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Diabetes in Africa: epidemiology, management and healthcare challenges
  1. N S Levitt
  1. Professor N S Levitt, Department of Medicine, J47 Old Main Building, Groote Schuur Hospital, Observatory 7925, Cape Town, South Africa; dinky.levitt{at}uct.ac.za

Abstract

Diabetes is an increasing problem in sub-Saharan Africa. Type 2 diabetes, the most common form, is becoming more prevalent owing to rising rates of obesity, physical inactivity and urbanisation. Type 1 diabetes exists in two major forms in the region: type 1A or autoimmune and type 1B or ketosis-prone type 2 diabetes. At present there are scanty epidemiological data on either. The current morbidity of diabetes is primarily due to the high rates of microvascular complications, while macrovascular complications, once rare, are becoming more common, particularly in the urban setting. Further, despite the HIV epidemic, the total number of people with diabetes in the region is expected to grow because of changing demography. A concerted multisectoral effort will be critical to ensuring improvement in healthcare delivery for people with diabetes in the region.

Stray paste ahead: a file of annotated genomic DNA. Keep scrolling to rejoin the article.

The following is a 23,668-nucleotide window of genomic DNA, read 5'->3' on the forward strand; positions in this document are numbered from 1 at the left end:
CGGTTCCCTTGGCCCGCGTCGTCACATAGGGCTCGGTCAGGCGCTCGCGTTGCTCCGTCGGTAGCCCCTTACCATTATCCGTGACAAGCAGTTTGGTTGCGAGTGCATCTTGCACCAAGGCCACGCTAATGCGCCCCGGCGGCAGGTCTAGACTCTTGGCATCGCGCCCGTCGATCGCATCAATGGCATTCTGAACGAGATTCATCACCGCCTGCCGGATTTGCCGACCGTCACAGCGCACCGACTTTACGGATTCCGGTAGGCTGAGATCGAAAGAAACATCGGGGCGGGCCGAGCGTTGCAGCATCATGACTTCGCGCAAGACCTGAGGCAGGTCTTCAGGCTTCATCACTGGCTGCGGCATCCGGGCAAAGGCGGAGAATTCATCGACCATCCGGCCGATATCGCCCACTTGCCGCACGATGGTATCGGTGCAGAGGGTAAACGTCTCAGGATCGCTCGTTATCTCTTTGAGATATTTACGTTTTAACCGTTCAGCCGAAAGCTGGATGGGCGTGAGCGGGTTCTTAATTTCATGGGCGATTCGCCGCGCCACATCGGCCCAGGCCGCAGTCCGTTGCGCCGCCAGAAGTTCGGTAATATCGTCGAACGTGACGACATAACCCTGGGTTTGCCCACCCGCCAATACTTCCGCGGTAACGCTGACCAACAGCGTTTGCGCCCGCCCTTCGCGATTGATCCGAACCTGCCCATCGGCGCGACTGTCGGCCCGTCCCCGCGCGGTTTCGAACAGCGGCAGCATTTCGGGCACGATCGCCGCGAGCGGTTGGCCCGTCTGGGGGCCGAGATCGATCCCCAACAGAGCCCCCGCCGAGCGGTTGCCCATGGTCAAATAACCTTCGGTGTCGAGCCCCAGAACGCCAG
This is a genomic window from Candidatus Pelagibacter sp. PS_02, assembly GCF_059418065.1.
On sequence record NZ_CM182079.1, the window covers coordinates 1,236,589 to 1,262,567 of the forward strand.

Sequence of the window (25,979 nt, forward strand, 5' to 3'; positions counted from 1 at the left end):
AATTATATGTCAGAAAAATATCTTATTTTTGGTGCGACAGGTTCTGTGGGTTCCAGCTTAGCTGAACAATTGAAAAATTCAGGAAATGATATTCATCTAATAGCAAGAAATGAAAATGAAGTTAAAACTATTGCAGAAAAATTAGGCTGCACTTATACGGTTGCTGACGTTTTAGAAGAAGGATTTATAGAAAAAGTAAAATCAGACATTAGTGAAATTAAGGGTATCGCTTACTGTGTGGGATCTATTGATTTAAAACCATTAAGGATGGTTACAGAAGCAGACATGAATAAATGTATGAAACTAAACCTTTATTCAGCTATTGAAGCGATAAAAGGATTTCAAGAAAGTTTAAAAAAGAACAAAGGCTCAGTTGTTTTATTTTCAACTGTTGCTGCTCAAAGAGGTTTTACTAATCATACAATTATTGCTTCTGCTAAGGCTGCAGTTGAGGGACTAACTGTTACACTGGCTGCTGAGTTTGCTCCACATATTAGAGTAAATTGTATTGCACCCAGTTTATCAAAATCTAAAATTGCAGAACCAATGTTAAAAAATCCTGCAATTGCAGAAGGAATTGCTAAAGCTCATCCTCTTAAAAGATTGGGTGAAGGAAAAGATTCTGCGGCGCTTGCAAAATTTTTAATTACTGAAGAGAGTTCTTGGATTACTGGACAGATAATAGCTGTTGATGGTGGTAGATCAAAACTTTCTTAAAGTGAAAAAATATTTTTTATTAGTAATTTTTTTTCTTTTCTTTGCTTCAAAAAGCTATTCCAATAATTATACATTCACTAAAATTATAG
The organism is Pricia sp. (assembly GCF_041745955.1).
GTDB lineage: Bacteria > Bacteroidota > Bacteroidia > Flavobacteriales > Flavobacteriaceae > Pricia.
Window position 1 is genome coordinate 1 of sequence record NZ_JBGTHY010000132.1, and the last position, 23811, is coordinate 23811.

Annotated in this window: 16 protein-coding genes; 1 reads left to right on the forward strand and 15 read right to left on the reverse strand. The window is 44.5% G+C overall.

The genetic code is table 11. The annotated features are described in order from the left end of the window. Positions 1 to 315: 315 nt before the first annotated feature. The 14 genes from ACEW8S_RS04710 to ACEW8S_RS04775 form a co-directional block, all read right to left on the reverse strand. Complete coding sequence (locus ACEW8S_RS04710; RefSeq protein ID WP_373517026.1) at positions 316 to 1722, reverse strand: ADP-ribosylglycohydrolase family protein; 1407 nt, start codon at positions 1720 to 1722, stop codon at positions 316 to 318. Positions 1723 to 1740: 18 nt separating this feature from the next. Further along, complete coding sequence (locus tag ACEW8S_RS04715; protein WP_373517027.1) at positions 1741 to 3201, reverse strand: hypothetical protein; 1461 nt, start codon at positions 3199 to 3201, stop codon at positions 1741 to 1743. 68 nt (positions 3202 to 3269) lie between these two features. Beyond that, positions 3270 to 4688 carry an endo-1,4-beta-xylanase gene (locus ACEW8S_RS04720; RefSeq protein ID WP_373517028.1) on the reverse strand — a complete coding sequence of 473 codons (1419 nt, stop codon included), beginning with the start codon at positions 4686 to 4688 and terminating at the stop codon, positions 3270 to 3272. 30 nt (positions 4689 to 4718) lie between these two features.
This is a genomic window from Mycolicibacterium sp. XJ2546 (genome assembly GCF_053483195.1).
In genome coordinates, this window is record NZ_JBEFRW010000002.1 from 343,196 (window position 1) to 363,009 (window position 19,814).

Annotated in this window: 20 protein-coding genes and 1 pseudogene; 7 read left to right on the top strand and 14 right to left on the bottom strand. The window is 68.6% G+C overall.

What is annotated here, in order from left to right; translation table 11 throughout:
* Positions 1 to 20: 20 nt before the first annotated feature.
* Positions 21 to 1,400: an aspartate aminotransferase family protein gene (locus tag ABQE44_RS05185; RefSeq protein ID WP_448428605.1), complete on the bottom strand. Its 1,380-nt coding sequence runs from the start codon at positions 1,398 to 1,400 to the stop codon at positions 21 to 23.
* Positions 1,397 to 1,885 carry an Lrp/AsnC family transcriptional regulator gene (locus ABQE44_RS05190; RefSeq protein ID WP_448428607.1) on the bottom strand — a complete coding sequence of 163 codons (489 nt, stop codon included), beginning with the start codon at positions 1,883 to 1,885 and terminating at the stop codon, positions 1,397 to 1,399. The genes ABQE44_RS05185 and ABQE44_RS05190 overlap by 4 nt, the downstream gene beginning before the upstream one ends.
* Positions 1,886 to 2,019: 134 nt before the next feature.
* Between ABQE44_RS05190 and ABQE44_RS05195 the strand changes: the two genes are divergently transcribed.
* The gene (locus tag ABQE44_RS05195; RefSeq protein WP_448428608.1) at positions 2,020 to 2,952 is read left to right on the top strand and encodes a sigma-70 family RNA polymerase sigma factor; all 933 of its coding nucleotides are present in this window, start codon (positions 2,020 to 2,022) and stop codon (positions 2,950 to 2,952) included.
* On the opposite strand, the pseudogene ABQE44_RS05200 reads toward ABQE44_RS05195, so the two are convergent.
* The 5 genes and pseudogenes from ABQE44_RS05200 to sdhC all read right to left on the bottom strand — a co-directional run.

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Footnotes

  • Competing interests: NSL has received honoraria for speaking engagements from Servier Laboratories, Novo Nordisk and Novartis and for attending Steering Committee meetings for a pharmaceutical trial for prevention of type 2 diabetes.

  • Funding: Novartis, Lilly and Aventis are providing funds to the unit for pharmaceutical trials used in the prevention or treatment of type 2 diabetes. Novo Nordisk provides funds for a community diabetes educator. NSL has received funds from Servier Laboratories towards the costs of a diabetes prevalence study.

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